Welcome to the
Wexford Wildfowl Reserve Website
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THE EDUCATION OFFICE IS OPEN FOR THE AUTUMN WINTER 2014 SEASON.
ONCE AGAIN THE DATES ARE BOOKING UP VERY FAST.
IF YOU DONT GET A DATE THIS YEAR WE WILL PUT YOU TOP OF THE LIST FOR NEXT SPRING/SUMMER.
SUMMER IS OVER!
Our Summer and Heritage Week Programmes have just concluded. The weather was not at its salubrious best for Heritage Week, but there was still enough sunshine and warmth for us to see and catch many insects on our nature walk in the Raven and our bug and butterfly hunts in the Snipe Field and Visitor Centre. Our bat walk along the boardwalk behind the Pump House and Pat Walsh Hide revealed lots of bats of different species including Daubenton's bat, who hunts over water.
A huge thank you to all the people who turned up, over half a thousand of you, to our Tuesday and Thursday events through the Summer. The weather was kind, only once were we rained off. And we caught a wide variety of land and water invertebrates from tiny water mites and flies to some spectacularly big dragonfly nymphs and beautiful fritillary butterflies.
SPRING EVENTS 2014
We have had another successful and enjoyable Spring/Summer term, we can take bookings for September to November.
Same as every year the dates booking up quickly so booking over the summer or early September is advised!
It's the summer again and so our summer migrants are here.
In fact we have had our 1st Wheatear, Sand & House Martin, Chiffchaff, Willow Warblers, Swallow, Whimbrel, Sandwich and Little Tern on the slob/harbour and Black Redstart in the county. Also a Hobby at Carnsore Point, 1st April. Remember if you do see migratory species don't for get to log them on springalive.net.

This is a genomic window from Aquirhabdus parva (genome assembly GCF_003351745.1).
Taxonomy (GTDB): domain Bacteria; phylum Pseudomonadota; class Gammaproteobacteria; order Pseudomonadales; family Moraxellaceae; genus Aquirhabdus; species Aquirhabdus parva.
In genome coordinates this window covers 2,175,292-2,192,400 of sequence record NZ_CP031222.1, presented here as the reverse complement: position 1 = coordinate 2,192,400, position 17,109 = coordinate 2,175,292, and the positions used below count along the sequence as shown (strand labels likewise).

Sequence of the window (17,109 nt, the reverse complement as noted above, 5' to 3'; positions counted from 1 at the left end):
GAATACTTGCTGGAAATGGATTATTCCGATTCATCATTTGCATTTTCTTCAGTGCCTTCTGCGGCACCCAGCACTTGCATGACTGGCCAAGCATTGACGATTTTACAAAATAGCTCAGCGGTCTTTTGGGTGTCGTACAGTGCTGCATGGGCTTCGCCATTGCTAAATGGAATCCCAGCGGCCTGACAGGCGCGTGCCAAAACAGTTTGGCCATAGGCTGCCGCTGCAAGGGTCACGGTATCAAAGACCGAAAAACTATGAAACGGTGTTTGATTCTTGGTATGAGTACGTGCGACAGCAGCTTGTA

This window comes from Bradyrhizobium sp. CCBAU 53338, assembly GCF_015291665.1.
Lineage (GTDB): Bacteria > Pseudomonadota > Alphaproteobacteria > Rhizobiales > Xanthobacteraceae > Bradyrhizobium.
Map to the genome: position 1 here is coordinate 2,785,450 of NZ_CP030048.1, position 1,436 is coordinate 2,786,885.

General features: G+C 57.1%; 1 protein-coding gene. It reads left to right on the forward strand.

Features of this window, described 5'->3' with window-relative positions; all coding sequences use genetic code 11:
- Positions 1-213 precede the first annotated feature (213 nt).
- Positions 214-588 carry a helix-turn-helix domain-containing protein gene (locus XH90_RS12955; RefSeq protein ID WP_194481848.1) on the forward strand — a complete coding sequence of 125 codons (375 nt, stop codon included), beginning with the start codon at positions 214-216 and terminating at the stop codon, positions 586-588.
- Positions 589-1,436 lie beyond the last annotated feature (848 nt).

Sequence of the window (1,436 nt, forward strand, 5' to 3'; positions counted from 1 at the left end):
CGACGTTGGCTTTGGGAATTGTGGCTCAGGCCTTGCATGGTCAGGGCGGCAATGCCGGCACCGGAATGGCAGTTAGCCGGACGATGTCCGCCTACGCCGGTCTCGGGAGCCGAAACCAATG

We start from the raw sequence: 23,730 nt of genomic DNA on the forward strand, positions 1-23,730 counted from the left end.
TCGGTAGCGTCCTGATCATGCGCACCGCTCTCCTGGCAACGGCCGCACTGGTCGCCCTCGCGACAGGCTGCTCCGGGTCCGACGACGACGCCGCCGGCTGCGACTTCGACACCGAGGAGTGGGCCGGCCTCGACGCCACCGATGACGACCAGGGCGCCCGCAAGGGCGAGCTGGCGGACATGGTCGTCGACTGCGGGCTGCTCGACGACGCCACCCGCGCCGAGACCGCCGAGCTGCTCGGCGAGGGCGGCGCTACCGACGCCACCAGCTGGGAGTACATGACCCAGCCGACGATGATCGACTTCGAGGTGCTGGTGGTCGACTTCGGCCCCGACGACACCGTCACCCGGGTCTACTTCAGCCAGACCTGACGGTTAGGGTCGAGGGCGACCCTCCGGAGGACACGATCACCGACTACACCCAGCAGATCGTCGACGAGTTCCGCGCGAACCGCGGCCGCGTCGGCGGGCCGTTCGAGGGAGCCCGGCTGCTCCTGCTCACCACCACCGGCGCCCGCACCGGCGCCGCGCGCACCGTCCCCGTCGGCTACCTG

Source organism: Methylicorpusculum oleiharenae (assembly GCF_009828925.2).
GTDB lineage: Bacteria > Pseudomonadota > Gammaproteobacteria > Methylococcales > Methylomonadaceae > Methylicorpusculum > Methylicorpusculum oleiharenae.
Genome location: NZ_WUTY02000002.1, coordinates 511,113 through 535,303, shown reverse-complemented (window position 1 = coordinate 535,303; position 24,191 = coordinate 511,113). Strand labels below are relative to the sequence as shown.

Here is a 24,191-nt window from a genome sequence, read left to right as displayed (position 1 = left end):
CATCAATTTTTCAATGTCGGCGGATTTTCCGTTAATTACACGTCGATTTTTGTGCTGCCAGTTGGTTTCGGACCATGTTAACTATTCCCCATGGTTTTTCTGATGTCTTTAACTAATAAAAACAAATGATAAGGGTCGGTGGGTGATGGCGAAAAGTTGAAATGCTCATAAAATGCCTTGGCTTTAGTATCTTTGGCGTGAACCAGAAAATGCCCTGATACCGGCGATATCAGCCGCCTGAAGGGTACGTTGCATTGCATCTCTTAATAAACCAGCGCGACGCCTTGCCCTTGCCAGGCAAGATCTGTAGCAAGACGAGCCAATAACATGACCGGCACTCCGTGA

Other birds to see here from the hides and tower including our geese and swans include Greenshank, Redshank, Snipe, Teal, Buzzard, Hen Harrier, Merlin, Kestrel, Peregrine, Goldeneye, Great-crested & Little Grebe, Little Egret, Great Northern Diver, Shoveler, Gadwall.....
Some recent sightings of species of particular interest include Spotted Redshank, Red-necked, Black-necked & Slavonian Grebe, Spoonbill and White-tailed Sea Eagle.
White-tailed Eagle has been seen for that last 3 days as of 21st March.
14th April I counted 7 Greenland White-fronted geese, 1 Whooper Swan and a few 100 Brent. All geese are long gone now.
There is a Spoonbill on the slob (19th May)
Another sign of spring is tadpoles.
The frog spawn in the tank at reception here in the centre has turned into 100's of tadpoles. In fact there were so many I had to release about 400-500 back to the pond from where they came.
Don't forget we are a DPSM centre.
Up comming events.
National Biodiversity Data Centre as part of its 2014 workshop programme will be running 3 workshops here at WWR.
Beginner Birdwatching with Dick Coombes of BirdWatch Ireland 12th April 10am-4pm. (A great success)
Bird survey techniques with Dr.Olivia Crowe of Birdwatch Ireland 23rd April 10am-4pm. (Another great success)
Yellow asteraceae identification with Paul Green 11th August 10am-4pm.
These workshops need to be booked through biodiversityireland.ie as spaces are limited.
World Migratory Bird Day on this weekend 10th/11th May.
I will be in the tower for much of the day this Sunday the 11th. I hope to see and point out as many of our migrants to all who want to join. Don't forget to bring your binoculars!